Most important game: Stanford

April, 22, 2013
4/22/13
7:00
PM ET
Every game counts. But some games count more. Or tell us more.

We're going through the Pac-12 and picking out one game that seems most important -- or potentially most revealing -- for each team from our vantage point today.

And then we'll let you vote from a list of potential options.

We're going in reverse alphabetical order.

Stanford

Most important game: Nov. 30 vs. Notre Dame

Why it's important: Now wait a minute before your heads explode.

SportsNation

Most important 2013 game for Stanford?

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    7%
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    76%
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    5%
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    5%
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    7%

Discuss (Total votes: 4,254)

Yes, Stanford's Nov. 7 visit from Oregon is the Cardinal's most important game. Without question.

It very likely will determine the Pac-12 North Division crown. It also seems possible the winner will thereafter become a participant in the BCS title game.

So, yeah, Stanford-Oregon on Thursday night will be about as big as it gets among all 2013 college football games. That unassailable idea is the very reason I am typing this and not Kevin, who I could feel smirking through the phone at me while I made the case for Notre Dame.

Then why the heck am I typing this? Well, a big reason is that on Wednesday we'll do the "Most Important game: Oregon," and then we'll hyperventilate about the potential Ducks-Cardinal Game of the Century.

About 60 percent of this is an avoidance of redundancy.

But blogging expediency is not the only reason. There is concrete grounds for this. Really!

Here's the logic: 1. Stanford has played in three consecutive BCS bowl games, so getting to another will not represent a significant step forward; 2. Last year, Stanford beat Oregon, won the Pac-12 outright and won the Rose Bowl, so doing that again will not represent a significant step forward; 3. There is only one significant step forward the program can take.

Stanford, which could begin the 2013 season ranked in the top three, almost certainly will need to beat Oregon to play for the national title. The same, of course, could be said for the Ducks.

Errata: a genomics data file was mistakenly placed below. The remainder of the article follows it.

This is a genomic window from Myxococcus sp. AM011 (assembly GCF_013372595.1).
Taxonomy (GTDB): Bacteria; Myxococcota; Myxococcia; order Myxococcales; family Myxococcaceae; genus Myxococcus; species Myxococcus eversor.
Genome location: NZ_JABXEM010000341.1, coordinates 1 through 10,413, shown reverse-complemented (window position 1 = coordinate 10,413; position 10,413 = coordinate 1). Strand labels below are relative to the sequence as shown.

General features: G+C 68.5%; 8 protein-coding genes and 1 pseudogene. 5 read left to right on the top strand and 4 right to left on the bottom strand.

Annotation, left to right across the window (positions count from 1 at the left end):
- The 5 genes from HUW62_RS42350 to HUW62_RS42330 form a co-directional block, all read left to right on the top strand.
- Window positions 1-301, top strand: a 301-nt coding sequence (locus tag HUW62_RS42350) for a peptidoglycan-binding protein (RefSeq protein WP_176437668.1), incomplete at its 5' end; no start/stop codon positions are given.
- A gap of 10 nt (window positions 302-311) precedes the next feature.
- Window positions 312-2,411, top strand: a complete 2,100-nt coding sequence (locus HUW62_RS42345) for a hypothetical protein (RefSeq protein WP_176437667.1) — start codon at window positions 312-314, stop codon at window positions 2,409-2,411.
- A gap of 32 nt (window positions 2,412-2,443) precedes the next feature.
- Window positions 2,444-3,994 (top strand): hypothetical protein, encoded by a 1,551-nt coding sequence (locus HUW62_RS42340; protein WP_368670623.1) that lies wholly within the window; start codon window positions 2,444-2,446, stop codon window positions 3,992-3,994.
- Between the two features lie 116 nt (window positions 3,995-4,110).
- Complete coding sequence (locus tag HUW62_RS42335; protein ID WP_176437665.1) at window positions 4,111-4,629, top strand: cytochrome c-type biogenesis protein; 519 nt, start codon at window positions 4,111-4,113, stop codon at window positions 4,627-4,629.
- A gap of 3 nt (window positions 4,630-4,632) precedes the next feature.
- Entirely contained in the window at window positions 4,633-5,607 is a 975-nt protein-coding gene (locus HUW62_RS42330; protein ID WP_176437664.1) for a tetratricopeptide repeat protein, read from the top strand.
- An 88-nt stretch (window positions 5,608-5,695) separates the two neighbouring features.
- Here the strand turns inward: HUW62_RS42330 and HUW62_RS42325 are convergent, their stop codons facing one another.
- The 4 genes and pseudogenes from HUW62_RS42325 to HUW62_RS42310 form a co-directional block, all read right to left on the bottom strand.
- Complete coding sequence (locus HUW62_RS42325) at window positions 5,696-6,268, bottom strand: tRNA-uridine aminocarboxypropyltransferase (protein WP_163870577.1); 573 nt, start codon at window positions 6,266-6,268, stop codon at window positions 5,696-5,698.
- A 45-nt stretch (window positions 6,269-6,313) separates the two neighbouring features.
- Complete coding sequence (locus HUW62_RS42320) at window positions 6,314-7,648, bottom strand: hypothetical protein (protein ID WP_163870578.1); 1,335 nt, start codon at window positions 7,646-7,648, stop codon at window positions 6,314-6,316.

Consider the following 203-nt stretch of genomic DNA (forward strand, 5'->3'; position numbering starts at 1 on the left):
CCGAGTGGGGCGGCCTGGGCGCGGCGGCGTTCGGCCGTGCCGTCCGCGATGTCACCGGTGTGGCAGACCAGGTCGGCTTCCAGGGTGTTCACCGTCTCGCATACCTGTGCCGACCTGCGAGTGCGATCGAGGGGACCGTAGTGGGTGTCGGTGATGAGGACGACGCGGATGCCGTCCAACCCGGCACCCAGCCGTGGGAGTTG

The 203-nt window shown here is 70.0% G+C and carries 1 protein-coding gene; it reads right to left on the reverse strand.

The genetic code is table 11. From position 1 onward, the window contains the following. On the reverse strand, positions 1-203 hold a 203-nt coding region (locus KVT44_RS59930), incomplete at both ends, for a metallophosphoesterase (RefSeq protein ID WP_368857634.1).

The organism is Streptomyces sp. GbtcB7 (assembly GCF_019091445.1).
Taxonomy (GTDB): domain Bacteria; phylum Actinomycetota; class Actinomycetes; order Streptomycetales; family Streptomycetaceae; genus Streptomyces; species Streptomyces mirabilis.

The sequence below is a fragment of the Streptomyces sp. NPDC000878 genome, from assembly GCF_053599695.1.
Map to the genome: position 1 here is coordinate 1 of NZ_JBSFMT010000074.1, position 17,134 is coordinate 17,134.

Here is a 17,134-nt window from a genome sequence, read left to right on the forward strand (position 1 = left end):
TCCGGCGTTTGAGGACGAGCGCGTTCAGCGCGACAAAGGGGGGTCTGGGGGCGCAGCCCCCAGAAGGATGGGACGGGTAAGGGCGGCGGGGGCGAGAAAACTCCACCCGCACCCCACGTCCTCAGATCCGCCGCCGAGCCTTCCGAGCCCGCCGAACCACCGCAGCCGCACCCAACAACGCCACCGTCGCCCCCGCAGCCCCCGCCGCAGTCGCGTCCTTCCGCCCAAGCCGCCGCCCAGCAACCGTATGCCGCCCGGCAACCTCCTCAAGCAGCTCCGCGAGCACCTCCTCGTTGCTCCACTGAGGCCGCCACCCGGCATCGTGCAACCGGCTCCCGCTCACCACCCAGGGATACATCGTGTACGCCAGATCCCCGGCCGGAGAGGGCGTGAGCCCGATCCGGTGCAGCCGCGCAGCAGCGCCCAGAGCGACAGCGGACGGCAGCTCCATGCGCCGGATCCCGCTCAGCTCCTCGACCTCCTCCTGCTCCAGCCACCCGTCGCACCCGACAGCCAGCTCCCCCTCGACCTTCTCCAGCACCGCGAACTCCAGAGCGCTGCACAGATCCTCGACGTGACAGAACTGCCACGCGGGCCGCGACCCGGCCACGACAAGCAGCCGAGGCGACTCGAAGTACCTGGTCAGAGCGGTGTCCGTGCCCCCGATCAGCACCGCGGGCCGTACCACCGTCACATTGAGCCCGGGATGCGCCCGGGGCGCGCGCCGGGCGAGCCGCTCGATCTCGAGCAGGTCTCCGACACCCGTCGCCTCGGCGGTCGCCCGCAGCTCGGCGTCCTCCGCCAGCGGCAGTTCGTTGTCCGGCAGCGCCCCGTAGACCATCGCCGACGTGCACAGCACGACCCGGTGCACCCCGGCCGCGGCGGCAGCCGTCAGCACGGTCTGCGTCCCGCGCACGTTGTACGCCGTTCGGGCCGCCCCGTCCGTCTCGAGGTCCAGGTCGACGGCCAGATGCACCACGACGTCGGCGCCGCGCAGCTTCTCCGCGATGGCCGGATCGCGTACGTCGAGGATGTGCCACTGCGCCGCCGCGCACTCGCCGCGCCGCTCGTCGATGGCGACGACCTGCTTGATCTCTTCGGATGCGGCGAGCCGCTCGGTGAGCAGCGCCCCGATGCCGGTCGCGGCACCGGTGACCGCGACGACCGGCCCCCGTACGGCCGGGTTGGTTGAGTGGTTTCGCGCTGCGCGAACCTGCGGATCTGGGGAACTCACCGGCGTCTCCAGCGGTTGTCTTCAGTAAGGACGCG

But if you compare Oregon's and Stanford's schedule, you might notice something. While the Ducks have a nice home game with Tennessee the first month of the season, they do not play a marquee nonconference game against a potential top-10 team.

And so we have Stanford.

Not only does the Cardinal have a marquee nonconference game against a potential top-10 team, it has the game ON THE LAST DAY OF THE REGULAR SEASON.

And, well, it's Notre Dame, which makes it bigger, at least in terms of aesthetics, than if it were, say, against a top-10 West Virginia squad. Yes, aesthetics matter. If Stanford ends up in a beauty contest with another FBS team with the same record for a spot in the title game, beating Notre Dame, which played for the national title last year, to end the regular season probably would hold significant sway with voters.

And what if the Fighting Irish are in the national title mix, too?

Wait... there's more!

I seem to remember Notre Dame and Stanford playing last year. How did that end? Lookie here: Revenge angle. That's fun.

Further, let's just say Stanford goes unbeaten until losing to Notre Dame the final weekend of the season. Then the Cardinal win the Pac-12 title game -- yeah, that game also would stand between Stanford and a national title game berth -- and the Rose Bowl over a Big Ten team.

What would folks across the country say and write? Notre Dame > Stanford. Stanford > Pac-12. Ergo, Notre Dame > Pac-12.

So the Pac-12's self-respect also could be on the line (unless, of course, USC beats Notre Dame).

The way to look at this is 1A (vs. Oregon) and 1B (vs Notre Dame).

For a magical season to happen, Stanford needs to win both. Losing either will feel horrible. And losing to Notre Dame after beating Oregon might actually feel worst of all.

We can consider that bridge if we get there.

Ted Miller | email

College Football

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